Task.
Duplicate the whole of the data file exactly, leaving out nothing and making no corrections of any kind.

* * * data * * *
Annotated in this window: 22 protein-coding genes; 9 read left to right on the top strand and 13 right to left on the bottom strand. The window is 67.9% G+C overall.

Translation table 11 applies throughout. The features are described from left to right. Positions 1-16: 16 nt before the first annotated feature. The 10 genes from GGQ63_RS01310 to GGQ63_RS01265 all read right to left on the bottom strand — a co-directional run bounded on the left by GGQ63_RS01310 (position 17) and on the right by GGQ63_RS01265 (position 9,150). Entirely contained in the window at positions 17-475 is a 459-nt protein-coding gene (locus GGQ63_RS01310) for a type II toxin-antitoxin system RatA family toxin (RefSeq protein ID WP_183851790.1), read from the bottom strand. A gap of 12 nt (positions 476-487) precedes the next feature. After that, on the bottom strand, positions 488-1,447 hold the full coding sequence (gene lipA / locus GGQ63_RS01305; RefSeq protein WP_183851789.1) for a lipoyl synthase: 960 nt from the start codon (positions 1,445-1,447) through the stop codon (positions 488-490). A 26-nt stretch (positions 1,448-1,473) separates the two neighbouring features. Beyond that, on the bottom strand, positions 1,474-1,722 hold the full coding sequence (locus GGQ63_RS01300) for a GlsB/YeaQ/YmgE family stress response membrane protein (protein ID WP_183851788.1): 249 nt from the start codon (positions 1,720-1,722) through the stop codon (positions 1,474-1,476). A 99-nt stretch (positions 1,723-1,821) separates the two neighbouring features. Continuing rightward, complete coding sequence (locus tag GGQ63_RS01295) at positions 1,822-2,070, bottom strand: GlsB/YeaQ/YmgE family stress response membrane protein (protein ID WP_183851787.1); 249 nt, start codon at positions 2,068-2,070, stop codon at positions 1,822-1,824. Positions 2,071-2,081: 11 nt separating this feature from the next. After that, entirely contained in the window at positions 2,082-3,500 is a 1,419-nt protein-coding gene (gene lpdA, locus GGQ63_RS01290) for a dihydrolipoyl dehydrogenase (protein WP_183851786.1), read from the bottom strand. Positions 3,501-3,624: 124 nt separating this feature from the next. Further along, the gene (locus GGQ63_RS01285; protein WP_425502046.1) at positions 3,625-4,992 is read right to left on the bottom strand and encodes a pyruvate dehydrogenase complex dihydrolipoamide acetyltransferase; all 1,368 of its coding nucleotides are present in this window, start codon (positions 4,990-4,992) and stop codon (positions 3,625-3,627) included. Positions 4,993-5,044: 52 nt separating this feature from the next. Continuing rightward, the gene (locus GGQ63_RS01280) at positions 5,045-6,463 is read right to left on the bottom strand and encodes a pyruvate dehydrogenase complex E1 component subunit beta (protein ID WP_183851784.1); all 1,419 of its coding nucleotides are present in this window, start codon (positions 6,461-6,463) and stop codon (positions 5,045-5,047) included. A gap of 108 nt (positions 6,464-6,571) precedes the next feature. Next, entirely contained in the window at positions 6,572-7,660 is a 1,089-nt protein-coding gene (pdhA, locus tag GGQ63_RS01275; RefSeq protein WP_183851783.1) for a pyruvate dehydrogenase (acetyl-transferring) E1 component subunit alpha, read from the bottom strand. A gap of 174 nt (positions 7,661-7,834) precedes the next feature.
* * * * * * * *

Annotated in this window: 22 protein-coding genes; 9 read left to right on the top strand and 13 right to left on the bottom strand. The window is 67.9% G+C overall.

Translation table 11 applies throughout. The features are described from left to right. Positions 1-16: 16 nt before the first annotated feature. The 10 genes from GGQ63_RS01310 to GGQ63_RS01265 all read right to left on the bottom strand — a co-directional run bounded on the left by GGQ63_RS01310 (position 17) and on the right by GGQ63_RS01265 (position 9,150). Entirely contained in the window at positions 17-475 is a 459-nt protein-coding gene (locus GGQ63_RS01310) for a type II toxin-antitoxin system RatA family toxin (RefSeq protein ID WP_183851790.1), read from the bottom strand. A gap of 12 nt (positions 476-487) precedes the next feature. After that, on the bottom strand, positions 488-1,447 hold the full coding sequence (gene lipA / locus GGQ63_RS01305; RefSeq protein WP_183851789.1) for a lipoyl synthase: 960 nt from the start codon (positions 1,445-1,447) through the stop codon (positions 488-490). A 26-nt stretch (positions 1,448-1,473) separates the two neighbouring features. Beyond that, on the bottom strand, positions 1,474-1,722 hold the full coding sequence (locus GGQ63_RS01300) for a GlsB/YeaQ/YmgE family stress response membrane protein (protein ID WP_183851788.1): 249 nt from the start codon (positions 1,720-1,722) through the stop codon (positions 1,474-1,476). A 99-nt stretch (positions 1,723-1,821) separates the two neighbouring features. Continuing rightward, complete coding sequence (locus tag GGQ63_RS01295) at positions 1,822-2,070, bottom strand: GlsB/YeaQ/YmgE family stress response membrane protein (protein ID WP_183851787.1); 249 nt, start codon at positions 2,068-2,070, stop codon at positions 1,822-1,824. Positions 2,071-2,081: 11 nt separating this feature from the next. After that, entirely contained in the window at positions 2,082-3,500 is a 1,419-nt protein-coding gene (gene lpdA, locus GGQ63_RS01290) for a dihydrolipoyl dehydrogenase (protein WP_183851786.1), read from the bottom strand. Positions 3,501-3,624: 124 nt separating this feature from the next. Further along, the gene (locus GGQ63_RS01285; protein WP_425502046.1) at positions 3,625-4,992 is read right to left on the bottom strand and encodes a pyruvate dehydrogenase complex dihydrolipoamide acetyltransferase; all 1,368 of its coding nucleotides are present in this window, start codon (positions 4,990-4,992) and stop codon (positions 3,625-3,627) included. Positions 4,993-5,044: 52 nt separating this feature from the next. Continuing rightward, the gene (locus GGQ63_RS01280) at positions 5,045-6,463 is read right to left on the bottom strand and encodes a pyruvate dehydrogenase complex E1 component subunit beta (protein ID WP_183851784.1); all 1,419 of its coding nucleotides are present in this window, start codon (positions 6,461-6,463) and stop codon (positions 5,045-5,047) included. A gap of 108 nt (positions 6,464-6,571) precedes the next feature. Next, entirely contained in the window at positions 6,572-7,660 is a 1,089-nt protein-coding gene (pdhA, locus tag GGQ63_RS01275; RefSeq protein WP_183851783.1) for a pyruvate dehydrogenase (acetyl-transferring) E1 component subunit alpha, read from the bottom strand. A gap of 174 nt (positions 7,661-7,834) precedes the next feature.